Payroll Insights
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May 31, 2023

What to know about California’s new pay transparency and pay data reporting requirements

There are new requirements for applicable employers in California. The following is a breakdown of the latest pay transparency and pay data reporting requirements.

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Adhering to pay transparency requirements

Senate Bill (SB) 1162 extends pay transparency requirements in that employers, upon request, must provide current employees with the pay scale for the position in which the employee is currently employed. Also, employers with 15 or more employees must include the pay range in any job posting. This means if you have one employee in California and 14 employees out of state, then you must comply.

What about remote work positions? The Labor Commissioner has clarified that “the pay scale must be included within the job posting if the position may ever be filled in California, either in-person or remotely.”

Employers have been wondering whether the pay range in the job posting must be set in stone. What if they decide the candidate merits higher pay than the amount listed on the job posting? What if the position is new to the employer and they have not decided on a definitive pay range? The only guidance to date is that the employer is only required to include the “salary or hourly wage range that the employer reasonably expects to pay for the position.” So, if a candidate is exceptional and the employer wants to offer a salary or hourly wage above the amount set in the job posting, then they can by all means go for it.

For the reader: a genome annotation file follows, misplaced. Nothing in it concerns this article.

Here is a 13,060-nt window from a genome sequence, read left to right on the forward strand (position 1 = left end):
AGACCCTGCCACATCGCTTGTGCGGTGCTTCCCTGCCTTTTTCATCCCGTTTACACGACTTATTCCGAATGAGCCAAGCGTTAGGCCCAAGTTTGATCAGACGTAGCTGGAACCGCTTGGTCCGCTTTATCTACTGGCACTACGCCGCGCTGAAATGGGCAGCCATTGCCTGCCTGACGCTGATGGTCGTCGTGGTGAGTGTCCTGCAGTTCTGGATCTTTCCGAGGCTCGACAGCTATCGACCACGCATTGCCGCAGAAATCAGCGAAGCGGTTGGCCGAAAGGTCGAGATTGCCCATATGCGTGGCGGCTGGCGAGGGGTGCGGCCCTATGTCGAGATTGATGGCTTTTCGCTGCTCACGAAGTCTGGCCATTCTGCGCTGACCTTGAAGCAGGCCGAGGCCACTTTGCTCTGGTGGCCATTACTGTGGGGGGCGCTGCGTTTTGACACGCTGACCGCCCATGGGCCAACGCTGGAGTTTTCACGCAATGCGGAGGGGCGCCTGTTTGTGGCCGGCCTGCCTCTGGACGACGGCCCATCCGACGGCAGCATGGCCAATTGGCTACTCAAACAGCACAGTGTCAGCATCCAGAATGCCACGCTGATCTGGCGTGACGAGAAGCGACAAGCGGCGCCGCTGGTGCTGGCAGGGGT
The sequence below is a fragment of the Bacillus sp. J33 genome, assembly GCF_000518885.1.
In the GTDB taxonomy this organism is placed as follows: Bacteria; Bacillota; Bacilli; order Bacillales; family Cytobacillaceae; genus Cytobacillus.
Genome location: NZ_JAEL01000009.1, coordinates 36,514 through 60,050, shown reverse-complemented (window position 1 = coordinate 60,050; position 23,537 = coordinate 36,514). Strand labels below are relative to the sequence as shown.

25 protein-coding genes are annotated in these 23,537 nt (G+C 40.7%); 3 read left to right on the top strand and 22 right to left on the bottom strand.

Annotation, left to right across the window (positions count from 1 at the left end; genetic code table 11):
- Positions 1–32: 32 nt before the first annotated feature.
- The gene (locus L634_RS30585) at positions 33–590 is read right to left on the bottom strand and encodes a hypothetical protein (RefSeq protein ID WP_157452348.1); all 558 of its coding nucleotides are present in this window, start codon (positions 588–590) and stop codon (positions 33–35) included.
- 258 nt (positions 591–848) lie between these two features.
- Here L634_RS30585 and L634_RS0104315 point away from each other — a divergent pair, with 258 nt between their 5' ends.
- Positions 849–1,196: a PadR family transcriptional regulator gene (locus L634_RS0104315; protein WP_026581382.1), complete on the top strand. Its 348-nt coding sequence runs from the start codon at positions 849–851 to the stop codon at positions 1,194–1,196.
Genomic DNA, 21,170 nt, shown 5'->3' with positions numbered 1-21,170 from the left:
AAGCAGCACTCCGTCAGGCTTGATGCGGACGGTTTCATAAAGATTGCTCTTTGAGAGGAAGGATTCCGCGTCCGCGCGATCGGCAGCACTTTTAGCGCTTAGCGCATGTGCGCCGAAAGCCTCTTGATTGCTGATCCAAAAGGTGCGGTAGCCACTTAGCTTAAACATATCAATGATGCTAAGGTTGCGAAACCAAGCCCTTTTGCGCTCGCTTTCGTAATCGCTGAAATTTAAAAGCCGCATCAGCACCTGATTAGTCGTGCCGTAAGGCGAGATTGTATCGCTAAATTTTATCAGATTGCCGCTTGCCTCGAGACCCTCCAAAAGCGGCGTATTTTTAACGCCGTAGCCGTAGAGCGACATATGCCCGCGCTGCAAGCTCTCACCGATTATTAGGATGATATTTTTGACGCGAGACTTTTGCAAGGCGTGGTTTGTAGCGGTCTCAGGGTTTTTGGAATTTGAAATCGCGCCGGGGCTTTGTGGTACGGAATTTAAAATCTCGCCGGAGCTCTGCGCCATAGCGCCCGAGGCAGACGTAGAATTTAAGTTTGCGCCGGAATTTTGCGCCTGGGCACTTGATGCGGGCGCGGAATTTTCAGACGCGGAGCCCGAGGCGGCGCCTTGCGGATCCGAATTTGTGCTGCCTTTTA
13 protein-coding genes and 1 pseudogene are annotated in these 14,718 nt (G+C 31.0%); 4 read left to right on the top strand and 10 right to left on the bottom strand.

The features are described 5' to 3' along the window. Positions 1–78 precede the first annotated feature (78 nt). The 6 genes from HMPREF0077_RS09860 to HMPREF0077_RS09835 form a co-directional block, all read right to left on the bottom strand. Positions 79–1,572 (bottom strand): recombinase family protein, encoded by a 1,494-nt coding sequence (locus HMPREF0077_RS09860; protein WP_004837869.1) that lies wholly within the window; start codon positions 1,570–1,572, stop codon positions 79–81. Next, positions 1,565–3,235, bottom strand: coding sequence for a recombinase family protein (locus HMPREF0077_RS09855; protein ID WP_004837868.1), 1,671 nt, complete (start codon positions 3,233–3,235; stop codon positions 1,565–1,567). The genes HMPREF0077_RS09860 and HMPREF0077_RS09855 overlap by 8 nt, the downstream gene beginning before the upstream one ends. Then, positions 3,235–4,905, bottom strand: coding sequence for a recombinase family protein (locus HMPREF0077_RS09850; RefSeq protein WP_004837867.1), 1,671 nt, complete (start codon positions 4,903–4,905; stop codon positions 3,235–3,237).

The Labor Commissioner also clarified that the pay scale doesn’t need to include bonuses, tips, or other benefits. However, if a “position’s hourly or salary wage is based on a piece rate or commission, then the piece rate or commission range the employer reasonably expects to pay for the position must be included in the job posting,” according to the Labor Commissioner.

What if the pay range for the job is huge? Under the current law, there is no limit on how big a pay range could be. The posted pay scale reflects what an employer reasonably expects to pay for the job and is a fact-specific determination.

Keep in mind that failing to comply with the pay scale requirement in a job posting may result in penalties, ranging from $100 to $10,000 per violation. One job posting without a pay range counts as one violation.

How to help ensure your company is compliant with pay data reporting moving forward

By now, California employers are likely familiar with pay data reporting requirements, but recent amendments under SB 1162 do make some significant changes for 2023. For one, the new pay data reporting deadline is now the second Wednesday of May every year instead of March (the most recent deadline being May 10, 2023).

There are two major changes organizations should keep in mind.